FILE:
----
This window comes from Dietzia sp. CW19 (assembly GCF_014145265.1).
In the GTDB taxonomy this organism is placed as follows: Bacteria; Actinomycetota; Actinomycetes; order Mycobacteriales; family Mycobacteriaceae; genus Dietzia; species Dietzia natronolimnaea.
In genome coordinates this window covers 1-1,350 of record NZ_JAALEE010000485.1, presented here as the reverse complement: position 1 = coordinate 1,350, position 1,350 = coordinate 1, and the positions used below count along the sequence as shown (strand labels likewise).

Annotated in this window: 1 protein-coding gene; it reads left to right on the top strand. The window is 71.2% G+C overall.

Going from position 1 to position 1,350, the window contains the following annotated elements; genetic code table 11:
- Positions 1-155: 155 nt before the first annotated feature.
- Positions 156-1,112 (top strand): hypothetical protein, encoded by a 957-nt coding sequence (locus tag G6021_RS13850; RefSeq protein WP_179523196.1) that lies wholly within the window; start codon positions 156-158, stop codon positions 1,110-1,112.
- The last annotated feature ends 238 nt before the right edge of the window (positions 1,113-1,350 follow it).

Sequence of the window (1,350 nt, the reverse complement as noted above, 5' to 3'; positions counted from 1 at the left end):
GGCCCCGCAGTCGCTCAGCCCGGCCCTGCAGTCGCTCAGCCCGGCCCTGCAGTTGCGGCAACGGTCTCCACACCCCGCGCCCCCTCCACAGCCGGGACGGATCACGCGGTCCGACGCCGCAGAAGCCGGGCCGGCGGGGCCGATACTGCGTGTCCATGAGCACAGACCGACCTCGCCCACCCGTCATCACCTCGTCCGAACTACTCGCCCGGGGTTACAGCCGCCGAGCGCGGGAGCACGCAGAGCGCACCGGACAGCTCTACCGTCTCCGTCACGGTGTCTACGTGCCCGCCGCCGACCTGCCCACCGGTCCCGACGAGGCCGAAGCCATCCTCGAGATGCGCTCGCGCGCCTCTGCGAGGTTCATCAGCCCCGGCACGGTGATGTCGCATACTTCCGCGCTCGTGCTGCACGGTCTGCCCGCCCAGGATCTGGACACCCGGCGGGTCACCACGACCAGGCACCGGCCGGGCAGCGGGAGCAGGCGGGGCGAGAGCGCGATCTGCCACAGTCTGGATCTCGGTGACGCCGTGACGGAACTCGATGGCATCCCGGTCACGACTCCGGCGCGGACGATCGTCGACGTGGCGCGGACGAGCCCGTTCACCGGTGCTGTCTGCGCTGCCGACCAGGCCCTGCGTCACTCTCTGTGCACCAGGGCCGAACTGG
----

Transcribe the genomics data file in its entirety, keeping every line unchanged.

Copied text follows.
This window comes from Dietzia sp. CW19 (assembly GCF_014145265.1).
In the GTDB taxonomy this organism is placed as follows: Bacteria; Actinomycetota; Actinomycetes; order Mycobacteriales; family Mycobacteriaceae; genus Dietzia; species Dietzia natronolimnaea.
In genome coordinates this window covers 1-1,350 of record NZ_JAALEE010000485.1, presented here as the reverse complement: position 1 = coordinate 1,350, position 1,350 = coordinate 1, and the positions used below count along the sequence as shown (strand labels likewise).

Annotated in this window: 1 protein-coding gene; it reads left to right on the top strand. The window is 71.2% G+C overall.

Going from position 1 to position 1,350, the window contains the following annotated elements; genetic code table 11:
- Positions 1-155: 155 nt before the first annotated feature.
- Positions 156-1,112 (top strand): hypothetical protein, encoded by a 957-nt coding sequence (locus tag G6021_RS13850; RefSeq protein WP_179523196.1) that lies wholly within the window; start codon positions 156-158, stop codon positions 1,110-1,112.
- The last annotated feature ends 238 nt before the right edge of the window (positions 1,113-1,350 follow it).

Sequence of the window (1,350 nt, the reverse complement as noted above, 5' to 3'; positions counted from 1 at the left end):
GGCCCCGCAGTCGCTCAGCCCGGCCCTGCAGTCGCTCAGCCCGGCCCTGCAGTTGCGGCAACGGTCTCCACACCCCGCGCCCCCTCCACAGCCGGGACGGATCACGCGGTCCGACGCCGCAGAAGCCGGGCCGGCGGGGCCGATACTGCGTGTCCATGAGCACAGACCGACCTCGCCCACCCGTCATCACCTCGTCCGAACTACTCGCCCGGGGTTACAGCCGCCGAGCGCGGGAGCACGCAGAGCGCACCGGACAGCTCTACCGTCTCCGTCACGGTGTCTACGTGCCCGCCGCCGACCTGCCCACCGGTCCCGACGAGGCCGAAGCCATCCTCGAGATGCGCTCGCGCGCCTCTGCGAGGTTCATCAGCCCCGGCACGGTGATGTCGCATACTTCCGCGCTCGTGCTGCACGGTCTGCCCGCCCAGGATCTGGACACCCGGCGGGTCACCACGACCAGGCACCGGCCGGGCAGCGGGAGCAGGCGGGGCGAGAGCGCGATCTGCCACAGTCTGGATCTCGGTGACGCCGTGACGGAACTCGATGGCATCCCGGTCACGACTCCGGCGCGGACGATCGTCGACGTGGCGCGGACGAGCCCGTTCACCGGTGCTGTCTGCGCTGCCGACCAGGCCCTGCGTCACTCTCTGTGCACCAGGGCCGAACTGG